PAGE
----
First two latches (MT and DB locks) were introduced in Progress V5 released in 1988 (first version that used the shared memory). But the changes made in V6.3 (released in 1991) was, IMHO, a breakthrough. Apart of the separate latches that protect the access to the most shared memory structures we got a watchdog functionality, background writers and a lot of the secret options in promon. ;-) I think it would be right to say that this year is 25 Anniversary of Progress latches and I wish to thank Gus Bjorklund for his excellent work! During the conference in Noordwijk I has made a short introduction to the rather long presentation about the latches. Questions, comments, additions are welcome! Best regards,
The presentation can be downloaded there:
First two latches (MT and DB locks) were introduced in Progress V5 released in 1988 (first version that used the shared memory). But the changes made in V6.3 (released in 1991) was, IMHO, a breakthrough. Apart of the separate latches that protect the access to the most shared memory structures we got a watchdog functionality, background writers and a lot of the secret options in promon. ;-) I think it would be right to say that this year is 25 Anniversary of Progress latches and I wish to thank Gus Bjorklund for his excellent work!
During the conference in Noordwijk I has made a short introduction to the rather long presentation about the latches.
Questions, comments, additions are welcome!
I have some questions about the latches and how Progress uses them. Here is just a few of these questions. I hope someone knows the answers.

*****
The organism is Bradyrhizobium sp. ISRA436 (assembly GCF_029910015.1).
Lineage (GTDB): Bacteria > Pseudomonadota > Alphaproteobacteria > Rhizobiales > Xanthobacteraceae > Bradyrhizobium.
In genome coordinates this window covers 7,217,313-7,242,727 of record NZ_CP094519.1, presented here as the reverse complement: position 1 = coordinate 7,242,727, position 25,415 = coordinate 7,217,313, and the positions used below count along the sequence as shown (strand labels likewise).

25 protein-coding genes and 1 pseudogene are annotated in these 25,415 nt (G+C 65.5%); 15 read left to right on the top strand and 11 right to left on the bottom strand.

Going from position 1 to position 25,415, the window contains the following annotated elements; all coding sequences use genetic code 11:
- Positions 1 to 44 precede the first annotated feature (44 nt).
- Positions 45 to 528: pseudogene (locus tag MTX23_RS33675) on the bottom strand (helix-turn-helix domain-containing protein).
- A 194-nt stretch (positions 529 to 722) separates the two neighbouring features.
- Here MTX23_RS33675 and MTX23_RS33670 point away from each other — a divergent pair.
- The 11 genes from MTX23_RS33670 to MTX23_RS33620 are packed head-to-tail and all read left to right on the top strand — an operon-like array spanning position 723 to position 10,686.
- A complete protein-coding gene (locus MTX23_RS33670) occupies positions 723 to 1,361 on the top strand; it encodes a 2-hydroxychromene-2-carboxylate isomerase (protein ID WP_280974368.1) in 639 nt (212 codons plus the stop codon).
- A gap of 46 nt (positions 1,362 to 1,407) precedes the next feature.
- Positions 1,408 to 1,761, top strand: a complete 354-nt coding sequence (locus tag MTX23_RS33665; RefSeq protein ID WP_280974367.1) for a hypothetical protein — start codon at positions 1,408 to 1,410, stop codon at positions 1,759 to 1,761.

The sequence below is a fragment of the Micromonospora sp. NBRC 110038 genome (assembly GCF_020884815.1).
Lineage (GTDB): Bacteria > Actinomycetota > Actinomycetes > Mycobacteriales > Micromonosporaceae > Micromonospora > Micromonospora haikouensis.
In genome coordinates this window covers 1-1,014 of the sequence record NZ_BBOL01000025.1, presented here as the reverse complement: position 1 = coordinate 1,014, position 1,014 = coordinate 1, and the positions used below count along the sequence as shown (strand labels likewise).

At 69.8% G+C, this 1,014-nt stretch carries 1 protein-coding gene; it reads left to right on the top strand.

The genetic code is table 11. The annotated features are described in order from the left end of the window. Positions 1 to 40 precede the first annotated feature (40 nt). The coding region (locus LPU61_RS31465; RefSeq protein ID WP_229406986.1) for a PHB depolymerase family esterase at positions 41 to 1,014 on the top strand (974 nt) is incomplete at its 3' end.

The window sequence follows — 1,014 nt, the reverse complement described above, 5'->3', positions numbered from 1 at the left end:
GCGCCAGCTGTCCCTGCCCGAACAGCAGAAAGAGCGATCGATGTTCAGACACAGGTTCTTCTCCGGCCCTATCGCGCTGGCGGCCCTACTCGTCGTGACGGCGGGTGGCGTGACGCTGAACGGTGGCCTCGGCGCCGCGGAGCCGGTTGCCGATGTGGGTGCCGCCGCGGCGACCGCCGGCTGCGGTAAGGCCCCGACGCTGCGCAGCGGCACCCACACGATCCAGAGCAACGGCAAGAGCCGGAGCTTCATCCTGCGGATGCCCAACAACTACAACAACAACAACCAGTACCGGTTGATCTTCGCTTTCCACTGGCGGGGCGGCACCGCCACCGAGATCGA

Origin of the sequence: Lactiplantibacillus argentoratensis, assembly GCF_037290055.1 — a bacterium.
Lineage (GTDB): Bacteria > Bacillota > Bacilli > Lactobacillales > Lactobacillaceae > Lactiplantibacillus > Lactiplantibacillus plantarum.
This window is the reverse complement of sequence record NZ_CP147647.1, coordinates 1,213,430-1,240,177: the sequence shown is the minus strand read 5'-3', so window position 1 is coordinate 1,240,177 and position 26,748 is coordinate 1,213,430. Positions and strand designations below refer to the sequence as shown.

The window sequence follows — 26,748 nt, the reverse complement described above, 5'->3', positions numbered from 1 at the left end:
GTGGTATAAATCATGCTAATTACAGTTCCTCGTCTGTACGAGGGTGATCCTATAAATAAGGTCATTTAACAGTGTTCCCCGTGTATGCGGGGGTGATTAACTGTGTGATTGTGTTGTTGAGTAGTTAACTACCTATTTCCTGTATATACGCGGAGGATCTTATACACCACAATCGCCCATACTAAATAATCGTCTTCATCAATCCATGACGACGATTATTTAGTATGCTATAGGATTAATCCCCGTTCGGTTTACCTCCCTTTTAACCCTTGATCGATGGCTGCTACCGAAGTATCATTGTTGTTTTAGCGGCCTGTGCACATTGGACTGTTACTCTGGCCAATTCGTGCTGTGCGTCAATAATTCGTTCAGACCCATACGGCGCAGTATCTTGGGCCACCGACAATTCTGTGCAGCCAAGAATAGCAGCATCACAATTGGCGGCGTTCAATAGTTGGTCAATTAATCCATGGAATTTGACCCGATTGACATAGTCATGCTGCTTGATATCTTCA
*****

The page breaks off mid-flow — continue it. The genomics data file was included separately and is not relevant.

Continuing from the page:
1. What is the purpose of the SEQ latch?
Progress stores the current values of the database sequences in the sequence block (bk_type 6, third block in Schema Area or mb_seqblk) as well as in the sequence control structures protected by the SEQ latch. At least broker reads the sequence block during a database startup. CURRENT-VALUE() function reads a sequence block using a shared buffer lock (DB Buf S Lock) and locks the SEQ latch. In other words, it reads the both sources of the sequence's current values. NEXT-VALUE() uses the exclusive buffer lock (DB Buf X Lock) and locks the SEQ latch twice. In other words, it updates the both sources. More over since V11 Progress additionally locks transaction end queue (TXQ) latch - twice in both cases. Sequence reads as well as sequence updates are not a part of transaction. Why these operations are additionally protected by TXQ latch?
2. What is the difference between the queue type latches (USR and SCH latches) and TXQ latch that protects the acquire/release of TXE resource locks (Share, Update & Commit)?
In both cases the processes use the semaphores to wait for the database resources. In case of the queue type latches it's the semaphore latch waits reported by promon/R&D/2/13. Activity: Other. In case of TXQ latch it's the waits reported by promon/R&D/debghb/6/9. Activity: TXE Lock Activity. In both cases we can get the naps for the latches as well. Does it mean that Progress uses two locking mechanisms (one is a short term lock and another is a medium term lock) to access the same database resources? Sequentially? It does not have a meaning for me. In parallel? I can't get it either.
3. Process can lock a few latches at the same time. The most obvious example is the MTX latch. Unlike any other latches it does not protect any specific structures in shared memory. It protects transaction allocation and bi/ai recovery note /order/. MTX lock can be hold during disk IO but even if it's not the case the duration of the MTX latch locks is the longest among the latches. Process holds MTX latch while it loads other latch code into CPU cache and while other latch code is updating the correspondent structure in shared memory. Time needed to load a latch code seems to be of the same order as the execution time of this code. Hence if a process holds a latch and it needs to lock another latch then the lock duration of the first latch can significantly increase even if there is no contention on the second latch.